Of course, louder boos sounded for Tcherniakov and his team. This is quite normal now in Europe, in this age of Regietheater.

      • Sitting in the movie theater and also watching the ARTE rebroadcast online, the boos for Beczala didn’t sound as loud as they do on the youtube video posted here. It almost sounds like someone turned up the volume on the boos during his bow in that video.

  6. That’s quite ridiculous. Italians love foreign singers and are actually are much more tolerant of the butchering of their language than any other major operatic audience (French, German, Russian). What is true is that Beczala’s bad singing takes into account musical and vocal values that seem to be less important outside Italy the “canto aperto” at the top, unacceptable here, but normal these days elsewhere, general monotony of tone, pushing and lack of morbidezza. Without mentioning any names think about those Italian singers with big careers in Germany but basically no career in Italy. Often this is the reason.

    • Yes, I agree: why do Italians get such bad press? It always puzzles me. When my students visited Europe, Italy was the only country where their attempts at speaking with natives was not discouraged.

      • Michael Schaffer says:

        I have been to many countries in Europe in all of which (except for Germany) I was a visiting foreigner and I have never been “discouraged” from attempting to speaking “with natives” in any of them.

  7. Uta Walker says:

    Uta says,
    I agree with Piotr. La Scala is obviously a place where you go to be seen, not because of having a wonderful evening with great musicians. I also wondered why “Annina” got so much applause for just wondering around the stage.
    If Italians like to stick to traditional [performances , they should have it , but not wondering why the international audience prefer other great Opera houses like Copenhagen , Paris , London, Dresden or Vienna.

  8. They’re probably cheesed off that there aren’t more Italians in the production. Let them have Marco Berti instead…

  9. Italians always preferred their home grown products. Callas had to fight almost every night of her life at La Scala amid shouts of “Renata, dove sei?” The irony is when she sang in Rome she was heckled to go back to Milan!
    The eminent Arturo Toscanini with his excellent discrimination in music preferred Herva Nelli, a pale imitation of both Tebaldi and Callas.

  10. Last words by Piotr on his FB page: “No worrys … I am a professional Opera Singer, have a contract with Teatro alla Scala and will finish it.
    I shown my professionalism also yesterday in Traviata, was not actually agree with the vision of my character by stage director , but I played it as good I could… the result of my work was …my first ever buuuuh…the another result is now :I come to italy only for vacations.Thanks all for support , I am very proud of my friends and fans ,all Your reactions and words are important to me and give me strength and motivation for the future!”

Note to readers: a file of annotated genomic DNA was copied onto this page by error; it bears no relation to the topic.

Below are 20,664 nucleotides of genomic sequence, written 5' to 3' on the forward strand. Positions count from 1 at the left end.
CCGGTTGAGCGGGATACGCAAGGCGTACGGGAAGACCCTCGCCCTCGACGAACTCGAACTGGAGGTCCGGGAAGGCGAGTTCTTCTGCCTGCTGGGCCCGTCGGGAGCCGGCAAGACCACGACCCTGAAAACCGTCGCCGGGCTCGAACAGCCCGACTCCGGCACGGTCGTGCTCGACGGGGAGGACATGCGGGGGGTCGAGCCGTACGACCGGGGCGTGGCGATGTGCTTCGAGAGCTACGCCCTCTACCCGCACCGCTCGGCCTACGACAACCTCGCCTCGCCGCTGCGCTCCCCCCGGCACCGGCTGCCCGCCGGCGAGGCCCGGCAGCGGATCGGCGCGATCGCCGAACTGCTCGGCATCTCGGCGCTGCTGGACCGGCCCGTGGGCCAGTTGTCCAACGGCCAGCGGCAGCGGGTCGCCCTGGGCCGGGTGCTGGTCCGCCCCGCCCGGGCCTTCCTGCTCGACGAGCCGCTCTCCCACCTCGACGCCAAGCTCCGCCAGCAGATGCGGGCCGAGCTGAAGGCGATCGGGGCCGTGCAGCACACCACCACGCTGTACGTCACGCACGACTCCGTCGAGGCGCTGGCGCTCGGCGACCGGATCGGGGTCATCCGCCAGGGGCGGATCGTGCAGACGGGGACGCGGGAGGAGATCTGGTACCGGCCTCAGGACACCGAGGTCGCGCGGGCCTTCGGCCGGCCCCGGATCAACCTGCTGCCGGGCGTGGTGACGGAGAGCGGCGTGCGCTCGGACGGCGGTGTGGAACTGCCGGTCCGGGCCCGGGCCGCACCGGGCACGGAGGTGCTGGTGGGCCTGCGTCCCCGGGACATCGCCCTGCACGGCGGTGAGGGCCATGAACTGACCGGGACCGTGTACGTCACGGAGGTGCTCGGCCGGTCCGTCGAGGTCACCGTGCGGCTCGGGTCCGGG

11. Marguerite Foxon says:

    Their loss, is all I can say.

  12. Stanislao di Bragansis says:

    Don’t understand the rant by Piotr on FB. Just finish your season without comment (like a Gentlman should) and then if asked to return politely refuse . They may get the message or they may not. I saw a production at La Scala many years ago that I thought was perfectly ok but the Loggionistas exploded in ferocious booing… couldn’t understand the reason behind it. I do understand when Italians or Germans etc get miffed when they hear singing that is not idiomatic singing that has no beauty of language, without colour or nuance. I have just heard some very very ordinary german in the Ring in Melbourne. Wagner ohne Gesamtkunstwerk.

    • This the business of social media. You can respond instantly to events in your life. Had he taken a day to settle down or even better, spoken to his agent he would not have spoken so emotionally. Piotz is a brilliant talent and will learn from this.

  13. Well, maybe he should choose better his contracts. He is at a level that allows him to do so. It amuses me how recently he gave an interview against stupid stage directors and their productions and yet keeps taking part in productions that mutilate the libretto and do no service to the music. He should learn what coherence means if he wants to be respected. Choose your contracts better, impose your conditions regarding interpretation, Mr. Beczala. You are in a position to do so. If you choose not to do this, leave your complaints to your wife and friends, please.

    • By all indications, Beczala was an enthusiastic participant in the Met’s Mayer “Las Vegas” Rigoletto. I’d hate to see the productions he doesn’t like.

  14. This footage is actually available on Youtube: http://www.youtube.com/watch?v=Gt3AYTCHip4

    • It isn’t just one or two boo as some people here is telling. Seems to be a lot of strong and hard ones, specially to Cherniakov. Che peccato, veramente e’ un grande peccato

  15. I think Piotr’s statements on his FB page are a great idea! He has every right to communicate his opinions to his fans.